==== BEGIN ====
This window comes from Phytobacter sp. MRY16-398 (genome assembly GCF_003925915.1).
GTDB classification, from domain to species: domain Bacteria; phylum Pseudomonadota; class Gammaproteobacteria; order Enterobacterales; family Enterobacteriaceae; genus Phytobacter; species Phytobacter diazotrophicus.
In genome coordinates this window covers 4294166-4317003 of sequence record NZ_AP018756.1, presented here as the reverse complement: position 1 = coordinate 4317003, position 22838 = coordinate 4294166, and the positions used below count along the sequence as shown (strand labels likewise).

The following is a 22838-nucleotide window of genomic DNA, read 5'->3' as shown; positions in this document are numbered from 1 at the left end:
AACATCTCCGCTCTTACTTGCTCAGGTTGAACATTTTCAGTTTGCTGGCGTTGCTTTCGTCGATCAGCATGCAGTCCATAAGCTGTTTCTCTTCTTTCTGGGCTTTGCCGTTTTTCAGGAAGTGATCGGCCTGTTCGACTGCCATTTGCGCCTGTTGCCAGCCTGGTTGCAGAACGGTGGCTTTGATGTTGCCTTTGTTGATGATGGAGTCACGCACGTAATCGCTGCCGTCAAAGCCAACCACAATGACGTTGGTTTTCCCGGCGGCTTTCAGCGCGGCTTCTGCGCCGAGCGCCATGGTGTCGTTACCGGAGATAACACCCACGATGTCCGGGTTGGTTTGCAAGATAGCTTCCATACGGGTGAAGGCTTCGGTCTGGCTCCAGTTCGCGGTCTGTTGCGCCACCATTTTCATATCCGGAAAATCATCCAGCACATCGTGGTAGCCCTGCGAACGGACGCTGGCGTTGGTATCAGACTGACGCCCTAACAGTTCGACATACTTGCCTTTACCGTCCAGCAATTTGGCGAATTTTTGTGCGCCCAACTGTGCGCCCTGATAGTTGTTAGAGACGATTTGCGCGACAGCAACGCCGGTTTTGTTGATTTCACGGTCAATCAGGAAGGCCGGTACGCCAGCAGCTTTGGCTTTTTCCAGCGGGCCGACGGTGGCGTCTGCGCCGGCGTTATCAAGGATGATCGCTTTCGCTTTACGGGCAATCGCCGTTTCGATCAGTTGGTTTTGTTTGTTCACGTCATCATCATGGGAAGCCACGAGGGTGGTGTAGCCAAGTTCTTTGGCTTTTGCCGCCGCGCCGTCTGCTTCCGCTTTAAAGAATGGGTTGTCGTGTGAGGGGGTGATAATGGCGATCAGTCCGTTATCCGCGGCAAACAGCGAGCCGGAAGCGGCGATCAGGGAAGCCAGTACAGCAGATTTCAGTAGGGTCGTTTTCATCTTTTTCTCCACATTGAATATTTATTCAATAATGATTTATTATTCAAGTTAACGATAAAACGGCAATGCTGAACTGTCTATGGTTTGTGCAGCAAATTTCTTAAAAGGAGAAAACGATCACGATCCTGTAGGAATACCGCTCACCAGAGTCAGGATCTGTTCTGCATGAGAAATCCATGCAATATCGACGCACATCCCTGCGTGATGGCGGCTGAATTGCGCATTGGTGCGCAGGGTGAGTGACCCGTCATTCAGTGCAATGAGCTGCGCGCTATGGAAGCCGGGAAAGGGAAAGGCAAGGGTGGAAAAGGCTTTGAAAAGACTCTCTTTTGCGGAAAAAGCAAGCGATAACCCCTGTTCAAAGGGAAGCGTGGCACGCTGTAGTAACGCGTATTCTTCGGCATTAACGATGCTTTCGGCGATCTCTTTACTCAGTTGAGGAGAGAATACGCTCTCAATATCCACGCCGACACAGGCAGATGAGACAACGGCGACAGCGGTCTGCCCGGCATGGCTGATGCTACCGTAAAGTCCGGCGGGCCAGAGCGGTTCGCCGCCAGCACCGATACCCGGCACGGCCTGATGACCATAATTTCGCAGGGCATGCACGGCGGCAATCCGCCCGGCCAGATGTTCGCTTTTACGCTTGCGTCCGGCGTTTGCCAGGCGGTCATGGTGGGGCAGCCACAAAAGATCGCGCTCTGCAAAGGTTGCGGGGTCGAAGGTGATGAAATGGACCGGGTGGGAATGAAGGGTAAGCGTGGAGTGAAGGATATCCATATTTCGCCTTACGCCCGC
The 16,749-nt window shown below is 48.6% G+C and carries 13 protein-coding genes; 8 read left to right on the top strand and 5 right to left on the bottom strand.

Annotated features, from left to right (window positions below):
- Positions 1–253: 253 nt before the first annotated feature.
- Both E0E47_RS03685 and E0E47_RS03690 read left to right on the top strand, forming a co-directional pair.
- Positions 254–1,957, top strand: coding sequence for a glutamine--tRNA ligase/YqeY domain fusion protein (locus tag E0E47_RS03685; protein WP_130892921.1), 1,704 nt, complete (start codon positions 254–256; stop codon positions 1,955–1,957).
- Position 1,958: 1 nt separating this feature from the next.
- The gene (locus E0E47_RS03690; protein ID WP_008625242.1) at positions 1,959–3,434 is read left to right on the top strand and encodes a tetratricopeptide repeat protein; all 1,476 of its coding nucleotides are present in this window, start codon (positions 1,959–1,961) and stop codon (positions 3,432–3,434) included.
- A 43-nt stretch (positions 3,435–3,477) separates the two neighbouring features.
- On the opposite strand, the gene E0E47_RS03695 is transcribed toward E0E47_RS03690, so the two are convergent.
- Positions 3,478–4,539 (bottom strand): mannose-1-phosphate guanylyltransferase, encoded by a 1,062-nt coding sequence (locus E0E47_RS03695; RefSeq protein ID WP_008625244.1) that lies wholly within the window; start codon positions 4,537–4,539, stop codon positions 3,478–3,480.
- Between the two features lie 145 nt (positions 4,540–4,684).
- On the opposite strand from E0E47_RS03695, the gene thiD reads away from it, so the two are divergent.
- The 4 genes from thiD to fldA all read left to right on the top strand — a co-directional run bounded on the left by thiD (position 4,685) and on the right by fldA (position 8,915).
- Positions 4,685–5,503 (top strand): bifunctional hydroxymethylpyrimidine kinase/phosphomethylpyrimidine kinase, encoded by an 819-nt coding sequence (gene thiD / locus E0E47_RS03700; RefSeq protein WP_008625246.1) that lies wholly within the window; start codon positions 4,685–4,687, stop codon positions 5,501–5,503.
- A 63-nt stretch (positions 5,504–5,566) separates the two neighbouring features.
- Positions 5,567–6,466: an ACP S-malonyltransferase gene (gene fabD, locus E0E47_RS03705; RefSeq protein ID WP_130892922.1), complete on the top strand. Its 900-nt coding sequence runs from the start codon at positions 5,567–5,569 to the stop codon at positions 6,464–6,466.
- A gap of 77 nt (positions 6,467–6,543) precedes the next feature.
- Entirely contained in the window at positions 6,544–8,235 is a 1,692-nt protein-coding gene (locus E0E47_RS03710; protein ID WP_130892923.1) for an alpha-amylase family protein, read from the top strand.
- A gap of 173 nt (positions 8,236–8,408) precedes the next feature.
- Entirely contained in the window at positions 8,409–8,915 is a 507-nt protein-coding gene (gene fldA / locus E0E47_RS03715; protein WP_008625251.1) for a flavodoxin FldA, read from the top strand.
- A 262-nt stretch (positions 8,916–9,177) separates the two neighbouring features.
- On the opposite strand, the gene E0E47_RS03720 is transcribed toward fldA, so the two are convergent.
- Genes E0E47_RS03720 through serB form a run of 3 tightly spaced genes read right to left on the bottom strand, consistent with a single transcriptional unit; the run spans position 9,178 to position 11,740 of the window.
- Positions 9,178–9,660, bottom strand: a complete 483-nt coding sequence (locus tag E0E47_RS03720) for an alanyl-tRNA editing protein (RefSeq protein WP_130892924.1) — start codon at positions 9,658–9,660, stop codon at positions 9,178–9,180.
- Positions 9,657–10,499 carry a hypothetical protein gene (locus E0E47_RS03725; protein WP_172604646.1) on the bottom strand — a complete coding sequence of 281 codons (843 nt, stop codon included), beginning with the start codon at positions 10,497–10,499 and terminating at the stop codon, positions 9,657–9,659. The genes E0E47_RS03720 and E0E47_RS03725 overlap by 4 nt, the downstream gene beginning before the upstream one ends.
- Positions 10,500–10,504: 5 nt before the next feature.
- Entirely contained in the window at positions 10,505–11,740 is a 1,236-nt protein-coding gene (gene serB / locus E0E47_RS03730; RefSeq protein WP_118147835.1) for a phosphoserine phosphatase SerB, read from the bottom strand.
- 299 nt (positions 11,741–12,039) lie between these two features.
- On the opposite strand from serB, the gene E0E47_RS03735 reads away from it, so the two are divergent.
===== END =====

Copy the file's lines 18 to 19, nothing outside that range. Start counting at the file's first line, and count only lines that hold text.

- The 4 genes from thiD to fldA all read left to right on the top strand — a co-directional run bounded on the left by thiD (position 4,685) and on the right by fldA (position 8,915).
- Positions 4,685–5,503 (top strand): bifunctional hydroxymethylpyrimidine kinase/phosphomethylpyrimidine kinase, encoded by an 819-nt coding sequence (gene thiD / locus E0E47_RS03700; RefSeq protein WP_008625246.1) that lies wholly within the window; start codon positions 4,685–4,687, stop codon positions 5,501–5,503.